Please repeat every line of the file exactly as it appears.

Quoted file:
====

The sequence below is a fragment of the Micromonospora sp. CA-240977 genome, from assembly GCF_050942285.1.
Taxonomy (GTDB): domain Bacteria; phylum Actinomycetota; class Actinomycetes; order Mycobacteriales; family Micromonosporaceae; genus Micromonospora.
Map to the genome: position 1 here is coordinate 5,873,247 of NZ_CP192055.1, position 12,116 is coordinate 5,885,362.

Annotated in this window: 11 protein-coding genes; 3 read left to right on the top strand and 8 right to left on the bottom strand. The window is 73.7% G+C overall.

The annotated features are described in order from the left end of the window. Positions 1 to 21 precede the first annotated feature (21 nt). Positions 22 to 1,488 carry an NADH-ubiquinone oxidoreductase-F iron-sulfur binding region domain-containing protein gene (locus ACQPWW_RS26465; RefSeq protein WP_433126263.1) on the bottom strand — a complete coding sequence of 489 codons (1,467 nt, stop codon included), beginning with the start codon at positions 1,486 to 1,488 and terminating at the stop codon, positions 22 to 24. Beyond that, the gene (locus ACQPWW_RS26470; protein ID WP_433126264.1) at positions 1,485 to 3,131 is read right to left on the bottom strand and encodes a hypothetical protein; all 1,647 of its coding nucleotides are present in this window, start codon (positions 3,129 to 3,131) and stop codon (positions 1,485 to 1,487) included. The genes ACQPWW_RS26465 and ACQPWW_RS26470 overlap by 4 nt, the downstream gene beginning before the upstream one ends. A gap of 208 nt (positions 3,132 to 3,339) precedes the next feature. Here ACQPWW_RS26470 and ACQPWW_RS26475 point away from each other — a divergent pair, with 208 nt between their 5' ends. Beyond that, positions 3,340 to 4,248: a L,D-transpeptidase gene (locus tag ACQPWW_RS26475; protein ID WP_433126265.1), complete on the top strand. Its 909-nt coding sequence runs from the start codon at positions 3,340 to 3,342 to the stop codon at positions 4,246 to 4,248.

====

The sequence below is a fragment of the Micromonospora sp. CA-240977 genome, from assembly GCF_050942285.1.
Taxonomy (GTDB): domain Bacteria; phylum Actinomycetota; class Actinomycetes; order Mycobacteriales; family Micromonosporaceae; genus Micromonospora.
Map to the genome: position 1 here is coordinate 5,873,247 of NZ_CP192055.1, position 12,116 is coordinate 5,885,362.

Annotated in this window: 11 protein-coding genes; 3 read left to right on the top strand and 8 right to left on the bottom strand. The window is 73.7% G+C overall.

The annotated features are described in order from the left end of the window. Positions 1 to 21 precede the first annotated feature (21 nt). Positions 22 to 1,488 carry an NADH-ubiquinone oxidoreductase-F iron-sulfur binding region domain-containing protein gene (locus ACQPWW_RS26465; RefSeq protein WP_433126263.1) on the bottom strand — a complete coding sequence of 489 codons (1,467 nt, stop codon included), beginning with the start codon at positions 1,486 to 1,488 and terminating at the stop codon, positions 22 to 24. Beyond that, the gene (locus ACQPWW_RS26470; protein ID WP_433126264.1) at positions 1,485 to 3,131 is read right to left on the bottom strand and encodes a hypothetical protein; all 1,647 of its coding nucleotides are present in this window, start codon (positions 3,129 to 3,131) and stop codon (positions 1,485 to 1,487) included. The genes ACQPWW_RS26465 and ACQPWW_RS26470 overlap by 4 nt, the downstream gene beginning before the upstream one ends. A gap of 208 nt (positions 3,132 to 3,339) precedes the next feature. Here ACQPWW_RS26470 and ACQPWW_RS26475 point away from each other — a divergent pair, with 208 nt between their 5' ends. Beyond that, positions 3,340 to 4,248: a L,D-transpeptidase gene (locus tag ACQPWW_RS26475; protein ID WP_433126265.1), complete on the top strand. Its 909-nt coding sequence runs from the start codon at positions 3,340 to 3,342 to the stop codon at positions 4,246 to 4,248.